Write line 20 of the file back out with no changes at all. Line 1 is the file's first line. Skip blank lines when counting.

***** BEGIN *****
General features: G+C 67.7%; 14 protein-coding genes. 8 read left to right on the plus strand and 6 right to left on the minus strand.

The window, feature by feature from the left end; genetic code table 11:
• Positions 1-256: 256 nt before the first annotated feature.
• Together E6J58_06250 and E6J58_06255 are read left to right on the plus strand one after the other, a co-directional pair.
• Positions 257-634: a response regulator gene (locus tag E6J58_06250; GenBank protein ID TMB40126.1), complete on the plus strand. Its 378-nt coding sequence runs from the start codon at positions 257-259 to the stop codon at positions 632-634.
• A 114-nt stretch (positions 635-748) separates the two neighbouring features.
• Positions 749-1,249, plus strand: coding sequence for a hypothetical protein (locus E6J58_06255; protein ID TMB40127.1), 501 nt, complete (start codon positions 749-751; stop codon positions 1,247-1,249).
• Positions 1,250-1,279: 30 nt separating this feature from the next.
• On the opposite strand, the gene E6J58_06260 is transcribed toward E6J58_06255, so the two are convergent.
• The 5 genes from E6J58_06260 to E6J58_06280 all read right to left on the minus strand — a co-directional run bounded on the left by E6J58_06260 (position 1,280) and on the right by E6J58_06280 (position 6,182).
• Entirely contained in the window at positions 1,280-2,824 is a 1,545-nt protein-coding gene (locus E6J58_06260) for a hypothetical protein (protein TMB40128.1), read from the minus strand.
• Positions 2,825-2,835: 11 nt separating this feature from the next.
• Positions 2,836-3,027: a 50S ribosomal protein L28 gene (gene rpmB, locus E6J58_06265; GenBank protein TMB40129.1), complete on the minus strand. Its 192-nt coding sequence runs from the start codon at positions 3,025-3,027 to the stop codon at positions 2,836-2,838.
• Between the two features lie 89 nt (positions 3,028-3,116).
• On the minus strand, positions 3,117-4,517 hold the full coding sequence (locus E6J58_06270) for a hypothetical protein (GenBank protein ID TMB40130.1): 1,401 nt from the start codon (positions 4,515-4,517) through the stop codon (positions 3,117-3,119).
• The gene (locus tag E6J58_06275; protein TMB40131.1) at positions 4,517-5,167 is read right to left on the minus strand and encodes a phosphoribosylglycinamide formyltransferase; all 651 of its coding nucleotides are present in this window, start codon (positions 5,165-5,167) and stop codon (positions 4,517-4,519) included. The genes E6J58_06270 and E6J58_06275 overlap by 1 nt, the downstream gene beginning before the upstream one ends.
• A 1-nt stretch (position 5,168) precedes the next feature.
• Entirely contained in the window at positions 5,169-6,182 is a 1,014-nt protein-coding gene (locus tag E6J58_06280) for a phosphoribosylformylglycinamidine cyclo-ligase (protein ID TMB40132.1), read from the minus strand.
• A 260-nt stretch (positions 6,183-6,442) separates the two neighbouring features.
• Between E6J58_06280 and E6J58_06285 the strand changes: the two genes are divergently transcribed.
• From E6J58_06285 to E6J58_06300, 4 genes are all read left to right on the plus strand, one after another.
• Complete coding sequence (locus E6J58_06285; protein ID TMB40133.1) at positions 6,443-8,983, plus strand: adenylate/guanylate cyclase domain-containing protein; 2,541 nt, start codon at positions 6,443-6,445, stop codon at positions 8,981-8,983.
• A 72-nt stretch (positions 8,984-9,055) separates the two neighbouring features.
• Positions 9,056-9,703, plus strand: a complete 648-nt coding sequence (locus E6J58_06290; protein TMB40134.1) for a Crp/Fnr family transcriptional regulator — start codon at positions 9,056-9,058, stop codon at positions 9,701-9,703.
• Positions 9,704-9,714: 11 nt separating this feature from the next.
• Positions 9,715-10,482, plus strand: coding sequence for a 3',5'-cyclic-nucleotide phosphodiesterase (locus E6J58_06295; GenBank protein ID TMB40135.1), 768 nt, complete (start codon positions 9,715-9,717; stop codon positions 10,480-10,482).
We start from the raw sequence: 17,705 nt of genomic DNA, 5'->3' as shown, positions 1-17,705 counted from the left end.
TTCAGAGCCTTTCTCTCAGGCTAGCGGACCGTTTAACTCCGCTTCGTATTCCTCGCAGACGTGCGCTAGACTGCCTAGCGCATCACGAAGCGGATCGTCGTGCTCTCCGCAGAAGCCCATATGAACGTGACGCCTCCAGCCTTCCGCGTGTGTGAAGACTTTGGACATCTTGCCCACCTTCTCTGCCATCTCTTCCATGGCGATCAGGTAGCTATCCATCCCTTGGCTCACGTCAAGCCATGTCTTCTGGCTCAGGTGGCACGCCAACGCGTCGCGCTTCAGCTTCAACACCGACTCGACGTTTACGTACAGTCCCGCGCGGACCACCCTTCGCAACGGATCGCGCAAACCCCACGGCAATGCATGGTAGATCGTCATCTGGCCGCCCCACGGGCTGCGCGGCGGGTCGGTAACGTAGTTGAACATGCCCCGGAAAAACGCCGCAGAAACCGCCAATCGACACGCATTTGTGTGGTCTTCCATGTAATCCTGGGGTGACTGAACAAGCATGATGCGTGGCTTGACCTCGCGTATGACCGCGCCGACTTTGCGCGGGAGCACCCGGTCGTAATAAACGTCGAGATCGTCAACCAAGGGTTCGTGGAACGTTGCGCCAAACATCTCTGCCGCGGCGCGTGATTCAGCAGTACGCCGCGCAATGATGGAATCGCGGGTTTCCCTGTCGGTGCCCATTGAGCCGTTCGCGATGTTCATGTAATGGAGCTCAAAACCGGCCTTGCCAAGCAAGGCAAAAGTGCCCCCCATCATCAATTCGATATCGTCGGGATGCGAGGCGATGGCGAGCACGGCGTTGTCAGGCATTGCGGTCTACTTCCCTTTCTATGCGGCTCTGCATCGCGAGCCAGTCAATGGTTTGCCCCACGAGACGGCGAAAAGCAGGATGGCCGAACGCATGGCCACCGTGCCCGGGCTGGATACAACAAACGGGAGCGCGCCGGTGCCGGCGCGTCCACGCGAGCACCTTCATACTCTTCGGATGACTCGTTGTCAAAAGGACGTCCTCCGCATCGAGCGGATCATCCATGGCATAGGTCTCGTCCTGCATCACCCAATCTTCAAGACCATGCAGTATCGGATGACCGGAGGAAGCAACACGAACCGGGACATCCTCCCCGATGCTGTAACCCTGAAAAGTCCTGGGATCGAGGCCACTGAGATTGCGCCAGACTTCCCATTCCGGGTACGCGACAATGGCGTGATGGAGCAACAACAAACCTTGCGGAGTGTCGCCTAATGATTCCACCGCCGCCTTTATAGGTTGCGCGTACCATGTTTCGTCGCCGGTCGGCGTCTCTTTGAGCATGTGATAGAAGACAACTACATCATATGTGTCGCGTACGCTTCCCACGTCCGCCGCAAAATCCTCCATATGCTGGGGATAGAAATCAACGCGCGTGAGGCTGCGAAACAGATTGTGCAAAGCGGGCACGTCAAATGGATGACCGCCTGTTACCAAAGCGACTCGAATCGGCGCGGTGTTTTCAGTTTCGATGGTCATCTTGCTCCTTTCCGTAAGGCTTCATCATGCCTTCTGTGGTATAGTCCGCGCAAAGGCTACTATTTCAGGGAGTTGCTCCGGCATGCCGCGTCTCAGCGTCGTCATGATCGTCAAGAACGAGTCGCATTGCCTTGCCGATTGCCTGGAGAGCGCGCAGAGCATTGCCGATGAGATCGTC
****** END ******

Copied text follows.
• Between E6J58_06280 and E6J58_06285 the strand changes: the two genes are divergently transcribed.